From Compliance to Practice: Mining Companies and the Voluntary Principles on Security and Human Rights in the Democratic Republic of Congo
29 Pages Posted: 19 Jul 2010 Last revised: 11 Aug 2010
Date Written: 2010
Transnational institutions, such as the Global Compact and the Voluntary Principles on Security and Human Rights (VPs), commit multinational companies to human rights and social standards on a voluntary basis. The governance literature has identified a credible ‘shadow of hierarchy’ cast by a central authority as a major precondition for companies to comply with their voluntary commitments.
Transnational institutions not only lack enforcement capacities. The local production sites of MNCs are often hosted by states, which only loosely adhere to global rights themselves and are neither willing nor capable of making non-state actors comply with them. Home states have been reluctant to foster binding regulation for the human rights behaviour of ‘their’ companies abroad.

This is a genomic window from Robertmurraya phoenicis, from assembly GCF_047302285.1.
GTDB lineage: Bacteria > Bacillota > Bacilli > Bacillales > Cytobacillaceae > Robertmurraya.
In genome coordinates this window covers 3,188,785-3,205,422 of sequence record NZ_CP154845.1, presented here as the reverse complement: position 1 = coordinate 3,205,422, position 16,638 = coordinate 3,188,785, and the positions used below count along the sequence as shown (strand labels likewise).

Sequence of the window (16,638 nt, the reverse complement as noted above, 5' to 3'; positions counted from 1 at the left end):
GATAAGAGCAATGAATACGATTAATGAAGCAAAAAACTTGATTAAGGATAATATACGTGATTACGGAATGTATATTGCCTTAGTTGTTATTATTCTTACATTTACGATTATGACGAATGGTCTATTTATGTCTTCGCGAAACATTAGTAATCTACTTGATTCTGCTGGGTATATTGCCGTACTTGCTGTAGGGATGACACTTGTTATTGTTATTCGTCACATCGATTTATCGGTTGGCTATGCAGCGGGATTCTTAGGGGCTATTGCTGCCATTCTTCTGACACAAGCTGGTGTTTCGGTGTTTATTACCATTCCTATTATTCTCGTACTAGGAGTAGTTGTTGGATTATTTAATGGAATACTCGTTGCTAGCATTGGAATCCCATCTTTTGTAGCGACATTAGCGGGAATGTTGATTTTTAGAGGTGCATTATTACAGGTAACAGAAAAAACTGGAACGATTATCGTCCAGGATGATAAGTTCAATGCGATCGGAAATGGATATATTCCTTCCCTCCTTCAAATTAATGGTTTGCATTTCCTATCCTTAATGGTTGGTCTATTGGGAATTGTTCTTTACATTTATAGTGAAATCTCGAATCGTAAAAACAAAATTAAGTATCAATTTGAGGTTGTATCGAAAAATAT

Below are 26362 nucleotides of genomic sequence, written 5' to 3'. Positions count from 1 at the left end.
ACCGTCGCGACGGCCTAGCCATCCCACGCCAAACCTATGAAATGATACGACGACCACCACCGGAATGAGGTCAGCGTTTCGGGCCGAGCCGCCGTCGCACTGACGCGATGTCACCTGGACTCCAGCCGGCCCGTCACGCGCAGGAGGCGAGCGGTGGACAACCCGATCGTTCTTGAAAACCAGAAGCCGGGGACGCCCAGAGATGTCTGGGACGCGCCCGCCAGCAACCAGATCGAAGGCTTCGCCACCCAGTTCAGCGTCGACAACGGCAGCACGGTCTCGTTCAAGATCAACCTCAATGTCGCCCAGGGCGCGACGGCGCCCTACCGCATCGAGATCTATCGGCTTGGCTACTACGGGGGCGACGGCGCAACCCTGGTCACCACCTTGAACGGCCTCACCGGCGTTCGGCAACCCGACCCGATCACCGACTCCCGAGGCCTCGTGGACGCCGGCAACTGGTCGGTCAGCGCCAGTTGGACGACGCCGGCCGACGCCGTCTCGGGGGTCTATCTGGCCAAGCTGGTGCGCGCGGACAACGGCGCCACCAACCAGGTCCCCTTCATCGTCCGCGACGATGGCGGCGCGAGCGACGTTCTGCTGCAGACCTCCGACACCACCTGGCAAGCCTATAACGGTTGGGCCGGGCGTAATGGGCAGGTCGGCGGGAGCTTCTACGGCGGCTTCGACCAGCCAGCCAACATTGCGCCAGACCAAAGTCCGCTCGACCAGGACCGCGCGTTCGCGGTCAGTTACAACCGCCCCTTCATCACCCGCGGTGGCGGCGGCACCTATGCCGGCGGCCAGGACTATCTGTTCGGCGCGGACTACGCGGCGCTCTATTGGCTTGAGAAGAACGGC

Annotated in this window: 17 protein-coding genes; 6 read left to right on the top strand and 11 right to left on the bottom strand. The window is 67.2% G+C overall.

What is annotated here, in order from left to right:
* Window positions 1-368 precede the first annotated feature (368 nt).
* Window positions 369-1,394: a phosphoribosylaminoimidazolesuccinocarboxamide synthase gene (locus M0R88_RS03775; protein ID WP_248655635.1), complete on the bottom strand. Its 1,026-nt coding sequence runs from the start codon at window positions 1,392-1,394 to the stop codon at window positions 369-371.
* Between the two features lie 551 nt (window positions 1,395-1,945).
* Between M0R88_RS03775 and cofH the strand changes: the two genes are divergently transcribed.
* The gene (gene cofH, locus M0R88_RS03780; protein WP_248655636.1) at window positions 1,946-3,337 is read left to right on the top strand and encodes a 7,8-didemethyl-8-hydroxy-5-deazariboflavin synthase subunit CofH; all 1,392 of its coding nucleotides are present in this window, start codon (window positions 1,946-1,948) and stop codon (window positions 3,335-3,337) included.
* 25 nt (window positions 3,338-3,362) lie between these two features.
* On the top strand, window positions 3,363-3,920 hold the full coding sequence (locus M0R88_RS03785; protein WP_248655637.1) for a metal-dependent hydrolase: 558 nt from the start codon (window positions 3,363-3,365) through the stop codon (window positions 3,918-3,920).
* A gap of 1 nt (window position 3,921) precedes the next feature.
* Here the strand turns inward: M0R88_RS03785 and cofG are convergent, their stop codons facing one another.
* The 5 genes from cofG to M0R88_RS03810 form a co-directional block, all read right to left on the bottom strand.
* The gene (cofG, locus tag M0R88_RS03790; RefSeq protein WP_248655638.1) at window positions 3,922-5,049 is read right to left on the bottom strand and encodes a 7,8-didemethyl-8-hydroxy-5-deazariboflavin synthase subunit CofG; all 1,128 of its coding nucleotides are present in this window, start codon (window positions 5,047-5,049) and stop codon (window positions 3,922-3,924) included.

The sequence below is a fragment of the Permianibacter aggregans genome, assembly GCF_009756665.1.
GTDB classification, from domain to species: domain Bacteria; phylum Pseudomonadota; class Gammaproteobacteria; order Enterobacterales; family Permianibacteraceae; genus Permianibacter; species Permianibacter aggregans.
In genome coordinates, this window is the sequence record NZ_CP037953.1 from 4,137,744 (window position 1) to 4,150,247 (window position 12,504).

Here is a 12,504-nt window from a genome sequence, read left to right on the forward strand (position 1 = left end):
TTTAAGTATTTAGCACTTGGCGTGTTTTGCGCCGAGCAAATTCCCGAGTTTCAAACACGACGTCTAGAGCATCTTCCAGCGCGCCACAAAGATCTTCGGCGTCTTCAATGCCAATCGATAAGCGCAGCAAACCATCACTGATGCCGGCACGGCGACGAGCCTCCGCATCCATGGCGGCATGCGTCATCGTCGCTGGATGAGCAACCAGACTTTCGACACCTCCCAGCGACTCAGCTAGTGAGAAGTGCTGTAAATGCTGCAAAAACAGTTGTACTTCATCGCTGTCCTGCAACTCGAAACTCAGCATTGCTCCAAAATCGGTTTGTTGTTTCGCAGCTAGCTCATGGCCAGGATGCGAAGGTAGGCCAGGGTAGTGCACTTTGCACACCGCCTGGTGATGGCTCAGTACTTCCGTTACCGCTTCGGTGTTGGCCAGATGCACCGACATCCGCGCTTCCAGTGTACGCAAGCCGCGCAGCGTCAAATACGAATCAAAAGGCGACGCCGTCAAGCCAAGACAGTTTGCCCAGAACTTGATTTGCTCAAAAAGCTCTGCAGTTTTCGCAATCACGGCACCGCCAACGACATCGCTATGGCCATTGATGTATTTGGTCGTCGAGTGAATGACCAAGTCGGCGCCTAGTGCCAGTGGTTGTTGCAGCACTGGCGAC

Our paper investigates the security practices of MNCs and their (non)compliance with voluntary standards. We analyse whether MNCs still honour their commitment to transnational voluntary programs in areas of limited statehood, such as the VPs in the Democratic Republic of Congo (DRC). Combining insights from the literature on compliance, (private) governance, postcolonial states and security/policing studies, we develop a conceptual framework which complements ‘top-down approaches’ dominating the literature on voluntary programs, business and governance with a ‘bottom-up perspective’ that puts the entire range of companies’ local security practices centre stage. This allows to evaluate corporate security practices beyond the implementation of formal programs (output) focusing on rule-consistent behaviour (outcome) by not only looking for behavioural changes that can be attributed to voluntary programs but also for governance practices that may undermine or even conflict with the requirements of the VPs. An explorative case study on two multinational mining companies in the DRC demonstrates that our integrated, more comprehensive approach paints a more nuanced picture when it comes to corporate compliance with transnational voluntary programs and the evaluation of corporate security practices more generally than much of the literature on business and governance in areas of limited statehood.
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